Nuclear energy stocks “have become far more compelling to many investors in recent years,” and “there are good reasons to support this carbon-free source of energy,” according to investment entrepreneur and financial lecturer Jason Hall. In an article recently published by The Motley Fool, Hall discusses the opportunities and risks of investing in nuclear energy companies and offers his perspective on three top nuclear energy stocks.
Nuclear basics and new innovations: Hall started at the beginning, describing the most basic aspects of nuclear energy: the production of heat through fission, the generation of electricity via turbines, and the mining and enrichment of uranium for fuel. He noted that there “are only a small handful of companies with the expertise and financial strength to deal with nuclear reactors, and almost all are either private, state-owned, or the subsidiary operation of a large industrial conglomerate.”
One key point he made is that new technological innovations with “nascent small-scale nuclear reactors” are making investment opportunities more attractive. While he said the energy-generating potential of nuclear fusion is “significantly safer and cleaner than any other source of energy under humanity’s control today,” Hall recognized that it may not be commercially viable for many decades.
Three highlighted stocks: With that nuclear primer out of the way, Hall examined the stock market investment potential of three companies in the nuclear energy industry—Cameco, General Electric, and Brookfield Renewable.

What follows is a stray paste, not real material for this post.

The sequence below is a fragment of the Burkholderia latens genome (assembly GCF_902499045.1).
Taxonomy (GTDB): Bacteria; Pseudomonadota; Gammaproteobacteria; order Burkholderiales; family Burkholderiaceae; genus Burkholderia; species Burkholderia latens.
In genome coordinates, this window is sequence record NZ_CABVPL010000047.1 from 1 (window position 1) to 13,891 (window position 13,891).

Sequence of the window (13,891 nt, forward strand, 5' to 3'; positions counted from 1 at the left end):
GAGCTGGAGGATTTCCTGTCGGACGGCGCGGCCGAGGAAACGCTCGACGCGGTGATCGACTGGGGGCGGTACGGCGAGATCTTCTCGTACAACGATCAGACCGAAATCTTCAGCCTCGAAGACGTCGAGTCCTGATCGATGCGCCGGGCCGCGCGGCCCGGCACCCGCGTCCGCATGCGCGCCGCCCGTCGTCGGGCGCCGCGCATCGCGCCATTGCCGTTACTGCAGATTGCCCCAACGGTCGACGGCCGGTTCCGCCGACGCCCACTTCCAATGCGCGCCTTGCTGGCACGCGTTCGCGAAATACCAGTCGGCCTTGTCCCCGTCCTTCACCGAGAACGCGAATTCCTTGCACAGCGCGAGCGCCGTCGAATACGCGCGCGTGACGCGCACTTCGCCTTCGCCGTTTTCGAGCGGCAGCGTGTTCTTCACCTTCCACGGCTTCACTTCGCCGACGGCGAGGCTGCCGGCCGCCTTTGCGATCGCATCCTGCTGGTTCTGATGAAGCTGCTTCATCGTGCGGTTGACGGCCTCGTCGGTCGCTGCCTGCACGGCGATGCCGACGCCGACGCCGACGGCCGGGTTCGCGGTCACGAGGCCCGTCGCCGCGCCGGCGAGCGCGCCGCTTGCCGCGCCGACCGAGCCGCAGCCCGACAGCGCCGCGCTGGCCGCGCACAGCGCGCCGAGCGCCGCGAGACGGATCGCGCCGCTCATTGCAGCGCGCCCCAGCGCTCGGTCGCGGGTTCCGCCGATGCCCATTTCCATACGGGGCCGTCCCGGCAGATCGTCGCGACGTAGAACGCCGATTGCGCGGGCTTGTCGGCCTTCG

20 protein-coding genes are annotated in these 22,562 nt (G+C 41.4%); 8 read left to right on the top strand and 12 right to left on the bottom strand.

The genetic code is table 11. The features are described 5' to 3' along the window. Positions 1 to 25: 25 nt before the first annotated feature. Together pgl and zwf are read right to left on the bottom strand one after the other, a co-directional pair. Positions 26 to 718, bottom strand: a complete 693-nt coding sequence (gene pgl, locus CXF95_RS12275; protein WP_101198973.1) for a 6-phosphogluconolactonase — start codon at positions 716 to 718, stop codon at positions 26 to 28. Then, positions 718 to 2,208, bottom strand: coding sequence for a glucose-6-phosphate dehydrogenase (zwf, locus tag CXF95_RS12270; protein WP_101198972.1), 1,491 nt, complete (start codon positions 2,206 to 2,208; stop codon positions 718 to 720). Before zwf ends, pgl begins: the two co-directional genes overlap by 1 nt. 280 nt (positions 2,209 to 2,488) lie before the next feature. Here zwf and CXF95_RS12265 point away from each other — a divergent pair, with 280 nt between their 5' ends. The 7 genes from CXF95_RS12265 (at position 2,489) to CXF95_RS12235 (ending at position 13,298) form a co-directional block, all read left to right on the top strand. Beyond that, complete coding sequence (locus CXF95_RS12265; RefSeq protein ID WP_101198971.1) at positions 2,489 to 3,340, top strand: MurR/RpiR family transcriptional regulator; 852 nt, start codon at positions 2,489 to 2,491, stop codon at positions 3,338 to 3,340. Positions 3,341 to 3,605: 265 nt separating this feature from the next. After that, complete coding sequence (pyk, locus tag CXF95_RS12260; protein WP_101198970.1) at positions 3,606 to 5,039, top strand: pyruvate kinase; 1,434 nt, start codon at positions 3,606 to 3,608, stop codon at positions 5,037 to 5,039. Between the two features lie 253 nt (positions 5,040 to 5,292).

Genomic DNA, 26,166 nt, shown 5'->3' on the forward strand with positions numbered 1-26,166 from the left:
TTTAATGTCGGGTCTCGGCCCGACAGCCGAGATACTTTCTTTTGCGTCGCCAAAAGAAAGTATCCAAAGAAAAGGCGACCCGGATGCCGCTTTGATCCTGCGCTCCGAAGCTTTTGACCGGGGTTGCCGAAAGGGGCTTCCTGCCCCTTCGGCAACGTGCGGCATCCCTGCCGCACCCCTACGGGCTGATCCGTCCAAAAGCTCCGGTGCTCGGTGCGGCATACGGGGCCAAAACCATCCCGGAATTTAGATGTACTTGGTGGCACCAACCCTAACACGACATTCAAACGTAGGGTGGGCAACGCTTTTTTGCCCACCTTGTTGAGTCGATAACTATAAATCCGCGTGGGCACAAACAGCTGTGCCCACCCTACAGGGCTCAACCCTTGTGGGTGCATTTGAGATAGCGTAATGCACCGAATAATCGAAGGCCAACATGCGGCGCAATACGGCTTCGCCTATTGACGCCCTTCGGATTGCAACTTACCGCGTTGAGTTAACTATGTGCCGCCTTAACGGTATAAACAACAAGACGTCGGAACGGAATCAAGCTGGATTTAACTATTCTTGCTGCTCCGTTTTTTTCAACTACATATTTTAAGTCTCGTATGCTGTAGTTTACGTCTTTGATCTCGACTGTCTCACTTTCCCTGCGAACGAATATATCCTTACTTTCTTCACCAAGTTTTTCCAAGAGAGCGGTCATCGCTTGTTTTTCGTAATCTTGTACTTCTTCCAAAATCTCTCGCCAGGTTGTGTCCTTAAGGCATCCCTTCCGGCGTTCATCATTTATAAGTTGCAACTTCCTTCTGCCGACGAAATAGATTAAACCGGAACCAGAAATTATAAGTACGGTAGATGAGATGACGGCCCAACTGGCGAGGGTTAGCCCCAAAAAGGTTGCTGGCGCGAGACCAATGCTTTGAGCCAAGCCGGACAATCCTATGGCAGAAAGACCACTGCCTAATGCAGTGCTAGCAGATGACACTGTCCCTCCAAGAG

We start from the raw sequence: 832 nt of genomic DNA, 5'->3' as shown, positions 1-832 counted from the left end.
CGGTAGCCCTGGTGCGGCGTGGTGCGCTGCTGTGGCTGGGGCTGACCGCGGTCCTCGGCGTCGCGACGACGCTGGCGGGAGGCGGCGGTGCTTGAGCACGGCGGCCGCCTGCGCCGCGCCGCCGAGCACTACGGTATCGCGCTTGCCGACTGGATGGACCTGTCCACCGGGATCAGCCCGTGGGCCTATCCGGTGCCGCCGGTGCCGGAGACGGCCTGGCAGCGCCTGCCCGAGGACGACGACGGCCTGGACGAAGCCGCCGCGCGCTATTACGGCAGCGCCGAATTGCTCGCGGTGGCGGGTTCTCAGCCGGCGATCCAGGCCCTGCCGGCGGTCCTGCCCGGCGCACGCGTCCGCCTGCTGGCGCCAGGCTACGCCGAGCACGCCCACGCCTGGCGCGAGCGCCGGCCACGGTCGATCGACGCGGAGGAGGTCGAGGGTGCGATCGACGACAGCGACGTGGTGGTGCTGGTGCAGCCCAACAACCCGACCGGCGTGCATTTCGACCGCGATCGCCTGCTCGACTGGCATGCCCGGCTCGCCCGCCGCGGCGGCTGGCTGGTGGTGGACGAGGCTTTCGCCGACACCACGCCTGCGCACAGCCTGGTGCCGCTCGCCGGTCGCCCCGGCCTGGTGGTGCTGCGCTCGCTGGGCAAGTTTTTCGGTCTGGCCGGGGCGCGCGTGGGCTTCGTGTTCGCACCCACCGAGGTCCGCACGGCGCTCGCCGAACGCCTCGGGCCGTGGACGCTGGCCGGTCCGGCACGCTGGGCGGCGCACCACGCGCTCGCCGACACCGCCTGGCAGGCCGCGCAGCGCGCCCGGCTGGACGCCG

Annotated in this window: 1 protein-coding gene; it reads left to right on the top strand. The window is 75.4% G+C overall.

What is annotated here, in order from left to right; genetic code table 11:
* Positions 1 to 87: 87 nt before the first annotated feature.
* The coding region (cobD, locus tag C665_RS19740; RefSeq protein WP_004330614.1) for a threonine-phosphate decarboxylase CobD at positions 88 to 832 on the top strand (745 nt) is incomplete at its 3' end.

Canada-based Cameco produces the world’s highest-grade uranium, including uranium hexafluoride and uranium dioxide. Because of the cyclical pricing of natural resources, Hall said, companies based on these resources tend to go through boom-and bust periods. Despite commodity swings, Cameco has been successful in generating “positive operating cash every rolling four-quarter period with only one exception” during the past 13 years. He added that this company’s stock “isn’t cheap.”
General Electric, Hall acknowledged, “has generally not been good to shareholders for the previous two decades.” However, he explained, the giant corporation is currently spinning off several business units that should become more appealing to investors as stand-alone companies—like GE Vernova, a spinoff that includes GE Hitachi Nuclear Energy. . According to Hall, this new energy-focused company should be attractive to investors because it will not have GE’s previous problems “caused by its sprawling structure, leading to conflicts between business units and management’s poor allocation of capital across the enterprise.”
Brookfield Renewable, a hydroelectric, wind, solar, and energy-storage company that is in the process of acquiring a controlling stake in Westinghouse Electric, is one of the largest nuclear services companies, Hall said. According to a strategic partnership formed in October 2022, Brookfield Renewable and its institutional partners are to own 51 percent interest in Westinghouse, with Cameco owning 49 percent. This acquisition represents Brookfield Renewable’s entry into the nuclear sector, and, as Hall pointed out, the company “has a long, solid legacy of moving into nascent and formerly out-of-favor technologies when there’s a clear path to profits.”